Lettuce and basil germinated in the tray planted last week, reminding me of why I garden.
It is a chance to witness life as cold sets in for one last spell. Soon winter will turn to spring. I can’t wait. For now, suffice it that the seedlings rise to face the sun through a bedroom window.
The emergence of hearty weeds among my seedlings was unexpected and easy to remedy. We all have weeds growing in our garden, even when it is planted a couple of months before last frost. I continue to pluck them out to make room for what I intended.
The death of Associate Supreme Court Justice Antonin Scalia yesterday was unexpected. It sparked conversations in social media, which for practical purposes includes formal news organizations. Scalia was quail hunting at an exclusive ranch in West Texas — a place where Mick Jagger and the Dixie Chicks have hung out. The event ramped up my understanding of opinions and attitudes regarding the meaning of Scalia’s legacy and the process of choosing a replacement.
By all accounts, Scalia’s was a brilliant if acerbic legal mind.
The Congress is in recess, so President Obama has the option to make a recess appointment. That would be the cleanest way to go, with the selected associate justice serving until the end of the next session. Why would Obama forego the possibility of a lifetime appointment? As he indicated in his remarks on Scalia’s passing, he won’t. However, I pulled a Scalia and began with the text of the Appointments Clause of the U.S. Constitution. There is no time limit on gaining the consent of the U.S. Senate. They have given their advice already: “leave the position open until the next president is sworn in.”
When a nominee is presented to and blocked by the Senate, and if the Supreme Court divides evenly by ideology, the situation would contain both good and bad. There is no guarantee justices will divide by ideology. If they do, the powder keg that is the Supreme Court docket this session would sustain lower court decisions. Winners would include labor (Friedrichs v. California Teachers Association) and losers would include the TEA Party (Evenwel v. Abbott; Harris v. Arizona Independent Redistricting), undocumented immigrants (US v. Texas) and women’s reproductive rights (Women’s Whole Health v. Hellerstedt; Zubik v. Burwell). It seems too early to say all of this will actually happen.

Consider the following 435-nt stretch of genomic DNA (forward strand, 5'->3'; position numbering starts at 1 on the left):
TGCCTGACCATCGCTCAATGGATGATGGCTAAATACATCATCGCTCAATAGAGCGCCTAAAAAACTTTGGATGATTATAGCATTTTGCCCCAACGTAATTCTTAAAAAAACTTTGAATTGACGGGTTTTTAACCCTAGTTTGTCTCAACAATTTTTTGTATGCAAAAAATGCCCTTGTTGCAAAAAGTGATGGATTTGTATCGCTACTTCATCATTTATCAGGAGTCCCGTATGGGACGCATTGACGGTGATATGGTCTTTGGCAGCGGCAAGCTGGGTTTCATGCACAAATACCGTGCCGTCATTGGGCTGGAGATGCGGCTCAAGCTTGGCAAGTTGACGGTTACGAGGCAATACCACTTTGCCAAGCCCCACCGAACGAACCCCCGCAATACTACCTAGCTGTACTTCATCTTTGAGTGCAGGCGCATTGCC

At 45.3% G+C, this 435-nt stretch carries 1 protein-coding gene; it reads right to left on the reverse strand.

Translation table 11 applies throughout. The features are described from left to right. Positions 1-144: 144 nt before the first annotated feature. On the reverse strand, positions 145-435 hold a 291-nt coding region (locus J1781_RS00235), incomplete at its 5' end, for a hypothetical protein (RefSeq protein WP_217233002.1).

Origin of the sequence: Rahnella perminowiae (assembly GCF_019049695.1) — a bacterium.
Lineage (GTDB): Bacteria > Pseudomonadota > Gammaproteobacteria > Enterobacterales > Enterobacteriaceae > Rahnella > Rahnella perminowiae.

With Scalia deceased, three remaining Supreme Court justices will turn age 80 by the end of the next presidential term. The stakes in the 2016 presidential election could not be higher. Ronald Reagan’s Supreme Court nominee Anthony Kennedy was appointed in February of Reagan’s last year in office, so there is precedent for Obama. Precedent means little in the toxic political environment in which we live.
Life is never as simple as germinating seeds rising toward the sun on a Sunday morning. There will always be weeds in the garden, and so it is with yesterday’s news as Scalia was plucked out by God’s hand.